Unlike some of our counterparts in the developed world, we do not prioritize those who need care and those who give care–to the sick, the disabled, the elderly, the refugee, the lonely, the downtrodden, the minority, the mother, the child–namely–women–who as a result of unpaid/underpaid caregiving are among the most impoverished around the world no matter their race, educational background and marital status; and increasingly so as they age, with a wider income gap between women and men in the United States than anywhere in the Western world.

~

When my children were young, I tended to them in much the same way as I would have wanted to be tended, and I imagine the same is true for adult children caring for parents.

“We’re next, Kelly,” said one such caregiver, as she looked me in the eyes, and this is quite a sobering thought, particularly as I see parents become children, and then infants, in their offspring’s hearts.

Dear Bernie,

Dear Bernie,

I moved to Vermont in 1993, the year before I turned thirty, two years before my husband & I became parents.
 
It was in Vermont that something else was conceived inside–a growing awareness & engagement in politics; Because it was in Vermont that I first discovered politics beyond the pocketbook.
 
Bernie, it was in our early years in Vermont that my young family sat beside you at the Chicken Supper when you were our Congressman, and where we later watched with pride as our son joined you in the Strolling of the Heifers parade down Main Street during your campaign for Senate; and when time sped forward and that same son went off to school at the University of Vermont, my youngest son and I were with you on the waterfront as you announced your campaign for President; which is to say that Bernie Sanders & Vermont are inextricably linked in my understanding of both the rights & responsibilities of citizenship.
 
But it’s not that for which I’d like to thank you now, Bernie. It’s something larger than one family. It’s the way your presidential campaign gave young people, not just in Vermont, but around this nation, hope. It’s the way you tethered their hearts and minds to a purpose larger than themselves, and to the possibility of something more than the cultural shadow assigned them–ignorance, irrelevance, consumerism & self-absorption.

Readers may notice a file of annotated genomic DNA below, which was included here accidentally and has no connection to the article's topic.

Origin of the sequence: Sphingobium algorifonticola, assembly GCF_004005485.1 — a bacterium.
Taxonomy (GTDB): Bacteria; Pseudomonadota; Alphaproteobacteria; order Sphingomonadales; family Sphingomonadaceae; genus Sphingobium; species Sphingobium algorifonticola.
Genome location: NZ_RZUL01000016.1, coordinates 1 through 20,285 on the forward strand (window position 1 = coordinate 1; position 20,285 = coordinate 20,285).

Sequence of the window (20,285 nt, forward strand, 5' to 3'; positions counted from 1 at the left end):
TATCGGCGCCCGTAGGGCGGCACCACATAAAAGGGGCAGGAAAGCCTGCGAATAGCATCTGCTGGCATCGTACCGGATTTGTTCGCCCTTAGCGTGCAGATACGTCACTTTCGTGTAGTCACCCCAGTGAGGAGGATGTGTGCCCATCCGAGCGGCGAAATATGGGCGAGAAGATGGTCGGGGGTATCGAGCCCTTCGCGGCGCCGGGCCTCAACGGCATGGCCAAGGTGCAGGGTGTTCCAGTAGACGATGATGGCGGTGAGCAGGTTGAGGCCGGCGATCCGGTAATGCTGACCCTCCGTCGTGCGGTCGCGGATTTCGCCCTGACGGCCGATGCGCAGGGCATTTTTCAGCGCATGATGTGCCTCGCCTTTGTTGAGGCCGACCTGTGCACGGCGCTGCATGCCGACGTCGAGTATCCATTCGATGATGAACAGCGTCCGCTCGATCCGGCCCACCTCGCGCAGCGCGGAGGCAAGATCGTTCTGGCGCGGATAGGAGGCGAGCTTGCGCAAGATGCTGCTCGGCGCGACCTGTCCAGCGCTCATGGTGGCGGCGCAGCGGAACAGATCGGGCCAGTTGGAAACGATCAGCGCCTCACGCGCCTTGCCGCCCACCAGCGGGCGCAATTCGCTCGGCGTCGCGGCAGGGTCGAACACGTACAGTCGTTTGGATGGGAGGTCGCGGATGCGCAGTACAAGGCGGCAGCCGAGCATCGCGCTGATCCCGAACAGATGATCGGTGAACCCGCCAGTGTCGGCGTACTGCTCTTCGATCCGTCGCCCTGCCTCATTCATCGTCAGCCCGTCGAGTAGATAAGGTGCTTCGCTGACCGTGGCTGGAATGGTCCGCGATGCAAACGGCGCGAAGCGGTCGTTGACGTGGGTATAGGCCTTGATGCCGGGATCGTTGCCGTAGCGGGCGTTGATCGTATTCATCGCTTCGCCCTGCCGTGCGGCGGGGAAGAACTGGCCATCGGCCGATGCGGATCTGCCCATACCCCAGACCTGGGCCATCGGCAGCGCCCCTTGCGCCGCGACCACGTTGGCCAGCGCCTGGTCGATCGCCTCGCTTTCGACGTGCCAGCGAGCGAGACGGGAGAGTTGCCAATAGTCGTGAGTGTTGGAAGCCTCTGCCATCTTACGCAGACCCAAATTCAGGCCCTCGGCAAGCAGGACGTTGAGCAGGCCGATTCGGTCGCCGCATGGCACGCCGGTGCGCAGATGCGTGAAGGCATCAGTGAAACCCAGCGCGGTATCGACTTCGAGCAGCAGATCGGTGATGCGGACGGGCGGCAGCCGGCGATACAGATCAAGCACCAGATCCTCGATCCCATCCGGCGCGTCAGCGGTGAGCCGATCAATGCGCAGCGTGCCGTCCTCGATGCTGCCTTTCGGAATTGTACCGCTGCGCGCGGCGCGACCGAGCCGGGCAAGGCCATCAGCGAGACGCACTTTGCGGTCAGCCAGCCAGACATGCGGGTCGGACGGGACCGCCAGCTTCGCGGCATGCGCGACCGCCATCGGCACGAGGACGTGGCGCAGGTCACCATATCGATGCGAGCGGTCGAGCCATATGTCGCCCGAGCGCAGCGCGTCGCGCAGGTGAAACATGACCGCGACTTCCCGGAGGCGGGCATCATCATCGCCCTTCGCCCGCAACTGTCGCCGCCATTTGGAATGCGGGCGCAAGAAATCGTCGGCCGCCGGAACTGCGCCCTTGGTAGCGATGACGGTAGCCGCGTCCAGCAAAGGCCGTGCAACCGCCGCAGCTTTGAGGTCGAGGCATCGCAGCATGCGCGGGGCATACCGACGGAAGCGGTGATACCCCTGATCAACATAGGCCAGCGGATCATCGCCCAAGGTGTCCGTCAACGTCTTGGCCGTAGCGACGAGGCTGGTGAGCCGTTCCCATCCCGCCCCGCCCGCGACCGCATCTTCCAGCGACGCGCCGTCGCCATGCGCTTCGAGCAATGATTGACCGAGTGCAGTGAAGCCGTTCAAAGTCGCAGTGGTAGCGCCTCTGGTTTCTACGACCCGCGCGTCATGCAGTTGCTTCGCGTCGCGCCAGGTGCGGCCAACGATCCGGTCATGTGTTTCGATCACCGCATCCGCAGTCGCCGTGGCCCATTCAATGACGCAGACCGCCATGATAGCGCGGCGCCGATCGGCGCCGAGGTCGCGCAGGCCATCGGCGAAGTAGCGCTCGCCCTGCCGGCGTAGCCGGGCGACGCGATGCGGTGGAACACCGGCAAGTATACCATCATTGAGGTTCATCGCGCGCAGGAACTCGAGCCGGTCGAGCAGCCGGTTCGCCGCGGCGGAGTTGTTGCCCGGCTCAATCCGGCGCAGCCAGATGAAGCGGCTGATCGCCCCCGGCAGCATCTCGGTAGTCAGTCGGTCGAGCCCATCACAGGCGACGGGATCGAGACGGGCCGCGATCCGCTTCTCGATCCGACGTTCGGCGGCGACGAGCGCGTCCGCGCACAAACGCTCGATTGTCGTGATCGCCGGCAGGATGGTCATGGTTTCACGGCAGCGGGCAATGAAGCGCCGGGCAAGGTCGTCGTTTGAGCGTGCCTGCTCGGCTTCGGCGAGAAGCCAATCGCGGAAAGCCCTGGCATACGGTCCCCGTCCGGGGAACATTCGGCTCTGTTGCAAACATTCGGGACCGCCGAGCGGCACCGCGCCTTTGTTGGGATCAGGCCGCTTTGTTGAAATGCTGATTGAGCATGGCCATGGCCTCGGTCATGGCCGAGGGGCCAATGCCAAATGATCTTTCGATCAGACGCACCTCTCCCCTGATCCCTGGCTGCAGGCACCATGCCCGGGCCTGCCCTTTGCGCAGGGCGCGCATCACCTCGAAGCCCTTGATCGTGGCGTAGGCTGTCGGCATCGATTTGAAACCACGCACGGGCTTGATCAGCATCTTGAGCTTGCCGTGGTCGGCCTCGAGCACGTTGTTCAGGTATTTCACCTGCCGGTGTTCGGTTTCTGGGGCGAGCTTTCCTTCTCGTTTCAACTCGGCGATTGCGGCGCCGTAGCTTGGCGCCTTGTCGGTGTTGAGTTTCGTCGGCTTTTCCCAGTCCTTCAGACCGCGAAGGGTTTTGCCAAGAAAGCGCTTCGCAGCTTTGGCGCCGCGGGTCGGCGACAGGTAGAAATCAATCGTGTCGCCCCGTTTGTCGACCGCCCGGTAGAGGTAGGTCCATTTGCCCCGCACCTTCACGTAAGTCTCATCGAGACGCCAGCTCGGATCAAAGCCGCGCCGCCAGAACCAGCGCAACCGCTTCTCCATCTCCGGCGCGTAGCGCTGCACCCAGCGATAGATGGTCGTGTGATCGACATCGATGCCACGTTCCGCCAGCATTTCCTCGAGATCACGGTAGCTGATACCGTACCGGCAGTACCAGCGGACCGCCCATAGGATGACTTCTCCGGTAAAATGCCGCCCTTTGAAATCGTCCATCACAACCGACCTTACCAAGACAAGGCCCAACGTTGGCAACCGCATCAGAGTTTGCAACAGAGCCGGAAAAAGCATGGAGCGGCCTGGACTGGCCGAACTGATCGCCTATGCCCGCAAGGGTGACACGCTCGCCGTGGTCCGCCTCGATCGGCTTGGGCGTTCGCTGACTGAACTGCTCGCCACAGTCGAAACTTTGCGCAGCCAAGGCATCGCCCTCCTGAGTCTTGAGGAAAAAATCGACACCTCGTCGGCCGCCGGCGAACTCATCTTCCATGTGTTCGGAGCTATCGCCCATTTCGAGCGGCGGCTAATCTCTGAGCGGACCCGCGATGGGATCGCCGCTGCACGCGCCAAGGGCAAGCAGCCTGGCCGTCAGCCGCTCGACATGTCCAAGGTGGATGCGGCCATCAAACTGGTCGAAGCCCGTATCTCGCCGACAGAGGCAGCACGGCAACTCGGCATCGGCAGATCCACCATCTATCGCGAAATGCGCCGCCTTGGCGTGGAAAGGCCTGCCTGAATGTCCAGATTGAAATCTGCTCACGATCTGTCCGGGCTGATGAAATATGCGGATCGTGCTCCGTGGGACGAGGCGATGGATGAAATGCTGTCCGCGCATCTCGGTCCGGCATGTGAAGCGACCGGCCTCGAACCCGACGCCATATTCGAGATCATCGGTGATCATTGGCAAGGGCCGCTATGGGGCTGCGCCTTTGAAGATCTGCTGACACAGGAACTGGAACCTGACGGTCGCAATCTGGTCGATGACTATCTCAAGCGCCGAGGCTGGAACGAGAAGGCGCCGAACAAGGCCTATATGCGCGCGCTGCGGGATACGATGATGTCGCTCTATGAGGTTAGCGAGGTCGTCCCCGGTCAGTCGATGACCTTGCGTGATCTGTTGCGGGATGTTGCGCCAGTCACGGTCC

Bernie, your campaign, your voice, your tenacious heart woke the heart of a nation and seeded a sense of possibility that is taking root in the consciousness & action of our youngest citizens in this most troubling time for our democracy.
 
Bernie, you have shown them how to fight the good fight.
 
You have proven to them that they are not alone.
 
This has inspired them to lead with love.
 
This has inspired them to vote with passion & purpose.
 
This has made the privilege of citizenship–whole.
 
~Kelly Salasin, age 54

Mother of Lloyd, 22, and Aidan, 17, ready to vote in the next election.
 
 
Winter notes, released…

Winter notes, released…

december:

i love how the winter sun persists, even through a snowcloud sky. and how the whetstone brook looks like it’s filled with floating marshmallows. and how the world has become a snow globe that some kid keeps shaking.

~

forecast:

zero & sunny

 

january:

our outdoor solar lights (so tenacious in summer) barely last through dinnertime, but the moonlight follows, brightening everything white, like a spotlight on the theater of winter

~

stark, sober clarity.

this is what i love/hate about the ending of the holiday season, and about winter itself, and about aging.

my menopausal bones ache with this cold, and now that the house is emptied of the evergreen and its friendly accompaniments, family included, i fear myself sharp-edged, like the hard world outside, absent of color and fecundity

but there is an invitation extended in this stark sobriety, necessitating love and consciousness, warm woolen blankets and poetry, thick stews and storytelling…